Turning Red (2022) Movie Review


Movie ReviewTurning Red (2022) and its nerve-wracking way that just ‘hits hard at home’.



Title: Turning Red

Genre: Coming of Age

Director: Domee Shi

Voice cast: Rosalie Chiang, Ava Morse, Hyein Park, Maitreyi Ramakrishnan, Sandra Oh, Orion Lee

Duration: 1 hour 40 minutes



    After a long wait, Disney Pixar finally released its coming-of-age animation film, “Turning Red”.  This film blew up the internet (especially Twitter) since its release on February 21st, 2022 exclusively on Disney’s official streaming platform Disney+. The hashtag #TurningRed with a red panda emoticon spread around twitter homepage and is blasted out with comments from the audience which is mainly girls around the age of 17 and up to 20. 

    I am a massive fan of Disney films, and their latest Pixar movies such as Inside Out (2015) and Soul (2020) successfully wrecked my heart for the airy yet deep plot. Something about Disney Pixar creating a film involving emotions about adolescence and coming of age successfully drags the audience to relate deeply into the movie plot.


    Turning Red was directed by Domee Shi–also the director of Bao (2018) a magnificent short movie about dumplings–tells the story about 13-year-old Chinese-Canadian girl called Meilin or Mei that has to deal with her puberty, which involves her discomfort that piles up and turns her into a giant Red Panda. Mei discovered that emotions, such as her extreme excitement, could turn herself into a red panda. This is a little bit metaphorical since the age of 13 is the age of unbound excitement where we feel like we can do anything by ourselves because we are grown enough, have a crush on anyone, or even do anything we want to do. 


    The movie is set in the year 2000 in Toronto, an era where boy groups were popular among the teenagers. This movie will surely be relatable among teenagers’ audience as this movie talks about how puberty and adolescence take part especially for young girls who had to experience different changes during puberty such as uncontrollable emotion and even changes in some body parts. In my own opinion, when Mei forms change into a giant red panda, it could be a symbolization of changes in girls’ body parts during puberty. At first, Mei had a hard time controlling the red panda form as it is described as ‘furry and stinky’ by Mei herself. Aside from these two factors, this form is incredibly eye-catching. But despite its weird form, Mei learns to accept it as it is what makes her unique and different from anyone else. This again, is a metaphor about accepting our own uniqueness after the phase of puberty.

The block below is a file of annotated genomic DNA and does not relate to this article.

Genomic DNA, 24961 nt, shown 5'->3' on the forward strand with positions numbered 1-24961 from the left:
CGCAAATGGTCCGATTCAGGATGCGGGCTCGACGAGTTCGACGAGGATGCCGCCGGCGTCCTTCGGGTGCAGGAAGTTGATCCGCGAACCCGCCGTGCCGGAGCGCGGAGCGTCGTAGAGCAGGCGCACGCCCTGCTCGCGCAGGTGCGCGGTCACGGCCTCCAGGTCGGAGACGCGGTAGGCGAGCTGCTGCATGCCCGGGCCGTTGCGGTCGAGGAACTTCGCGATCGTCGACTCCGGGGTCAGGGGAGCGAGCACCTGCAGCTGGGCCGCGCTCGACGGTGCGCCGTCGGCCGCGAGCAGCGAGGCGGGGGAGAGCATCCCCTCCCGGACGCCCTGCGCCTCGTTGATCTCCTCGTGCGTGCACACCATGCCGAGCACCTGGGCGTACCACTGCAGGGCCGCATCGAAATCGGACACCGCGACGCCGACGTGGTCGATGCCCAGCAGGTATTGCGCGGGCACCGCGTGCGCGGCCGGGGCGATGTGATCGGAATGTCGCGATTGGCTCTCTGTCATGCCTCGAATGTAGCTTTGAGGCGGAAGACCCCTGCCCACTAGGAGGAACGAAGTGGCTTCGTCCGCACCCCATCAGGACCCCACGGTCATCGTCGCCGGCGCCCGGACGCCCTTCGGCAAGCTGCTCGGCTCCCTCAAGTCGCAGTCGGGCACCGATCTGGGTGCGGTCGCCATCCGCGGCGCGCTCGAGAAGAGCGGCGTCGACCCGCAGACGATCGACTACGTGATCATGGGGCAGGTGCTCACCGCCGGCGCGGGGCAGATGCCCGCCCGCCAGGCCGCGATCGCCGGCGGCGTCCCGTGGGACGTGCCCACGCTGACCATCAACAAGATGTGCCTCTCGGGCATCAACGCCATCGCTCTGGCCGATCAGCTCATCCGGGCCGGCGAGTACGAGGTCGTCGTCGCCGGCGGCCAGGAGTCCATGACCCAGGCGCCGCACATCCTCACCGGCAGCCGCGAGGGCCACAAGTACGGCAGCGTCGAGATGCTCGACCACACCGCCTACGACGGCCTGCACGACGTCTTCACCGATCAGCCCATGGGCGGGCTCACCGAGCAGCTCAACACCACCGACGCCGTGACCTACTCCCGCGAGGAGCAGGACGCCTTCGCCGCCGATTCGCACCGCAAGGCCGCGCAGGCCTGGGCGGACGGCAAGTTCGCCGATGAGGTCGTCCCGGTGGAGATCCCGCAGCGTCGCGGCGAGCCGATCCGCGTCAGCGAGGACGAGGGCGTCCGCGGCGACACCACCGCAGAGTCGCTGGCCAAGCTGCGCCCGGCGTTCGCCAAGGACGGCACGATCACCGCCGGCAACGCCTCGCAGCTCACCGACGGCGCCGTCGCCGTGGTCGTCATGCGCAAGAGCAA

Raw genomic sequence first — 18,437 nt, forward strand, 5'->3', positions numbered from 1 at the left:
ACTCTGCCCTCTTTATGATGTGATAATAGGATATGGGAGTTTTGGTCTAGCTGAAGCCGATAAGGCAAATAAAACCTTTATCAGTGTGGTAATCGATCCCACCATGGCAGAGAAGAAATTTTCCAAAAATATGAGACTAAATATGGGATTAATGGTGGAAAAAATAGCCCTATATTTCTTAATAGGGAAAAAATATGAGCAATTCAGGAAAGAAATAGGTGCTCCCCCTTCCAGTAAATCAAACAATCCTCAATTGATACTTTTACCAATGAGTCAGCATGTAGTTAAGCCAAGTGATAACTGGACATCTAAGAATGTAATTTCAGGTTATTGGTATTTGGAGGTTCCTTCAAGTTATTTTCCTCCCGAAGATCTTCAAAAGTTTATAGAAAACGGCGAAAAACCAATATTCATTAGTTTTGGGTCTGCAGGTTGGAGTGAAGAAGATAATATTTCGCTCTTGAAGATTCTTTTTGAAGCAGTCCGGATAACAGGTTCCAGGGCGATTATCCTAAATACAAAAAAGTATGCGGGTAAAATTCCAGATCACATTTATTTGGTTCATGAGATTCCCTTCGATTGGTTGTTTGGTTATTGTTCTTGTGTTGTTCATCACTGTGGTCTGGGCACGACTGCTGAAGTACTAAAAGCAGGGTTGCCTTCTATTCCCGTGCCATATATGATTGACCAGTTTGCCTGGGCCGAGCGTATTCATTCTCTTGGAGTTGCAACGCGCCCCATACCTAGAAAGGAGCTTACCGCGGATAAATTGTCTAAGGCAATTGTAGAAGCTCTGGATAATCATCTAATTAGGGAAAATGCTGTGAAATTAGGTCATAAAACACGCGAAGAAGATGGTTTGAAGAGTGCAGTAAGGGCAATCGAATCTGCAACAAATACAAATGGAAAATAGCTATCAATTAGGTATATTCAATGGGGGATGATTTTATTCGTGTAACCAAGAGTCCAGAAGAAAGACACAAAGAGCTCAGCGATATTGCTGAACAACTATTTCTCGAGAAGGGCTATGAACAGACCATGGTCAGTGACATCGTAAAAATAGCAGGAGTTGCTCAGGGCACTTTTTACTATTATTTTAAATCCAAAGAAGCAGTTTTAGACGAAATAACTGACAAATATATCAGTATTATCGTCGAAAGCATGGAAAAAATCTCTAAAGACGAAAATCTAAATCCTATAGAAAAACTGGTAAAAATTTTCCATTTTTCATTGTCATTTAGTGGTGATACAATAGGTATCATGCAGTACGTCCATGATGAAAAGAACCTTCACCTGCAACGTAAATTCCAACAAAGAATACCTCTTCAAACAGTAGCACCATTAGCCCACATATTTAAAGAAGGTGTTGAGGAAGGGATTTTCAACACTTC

Turning Red is a perfect manifestation of a teenager who is going through the ups and downs of puberty. Mei was involved deeply into the teenager’s bandwagon. In this movie, Mei was described as a bubbly, smart, witty 13-year-old who takes up her mother's perfect personality. She was the epitome of perfection in her mother’s eye, as she does anything that her mother desires and helps her mother take care of the family temple. The unconscious doings of a 13-year-old soon blow up on Twitter, where a lot of people claim they did unusual things that just did not make sense when they were thirteen, just like Mei. 


    As someone who enjoys watching Disney movies, I would say that this movie is worth every minute. The other unique thing about Turning Red is the official soundtrack from 4TOWN, a boy band that is adored by Mei and her friends. It brings back the music from the late 90s. 


    You might want to watch this movie because of the light plot, and to enjoy the bright animation. When I watched this, my head somehow told me that this wasn’t realistic at some point, and it was hard for me to find the relatable part despite other reviews saying that the movie undoubtedly ‘hits hard at home’ especially for us who lived under the family roof of Asian households. The plot is intriguing and it is fun to follow Mei’s little adventure. 

    Overall, this movie conveys a deep metaphorical message wrapped neatly under a light bubbly plot of a 13-year-old girl. If you are tired and need something to knock your mind off the reality, you might want to consider switching into Disney+ and hop on into a vast track to go back home, to a place where Mother prepares a warm cooked meal and scolds you because you did something unpleasant to her eyes. 


Writer: Ghinaa Atsiil Rachmania

Editor: Ias Aprilia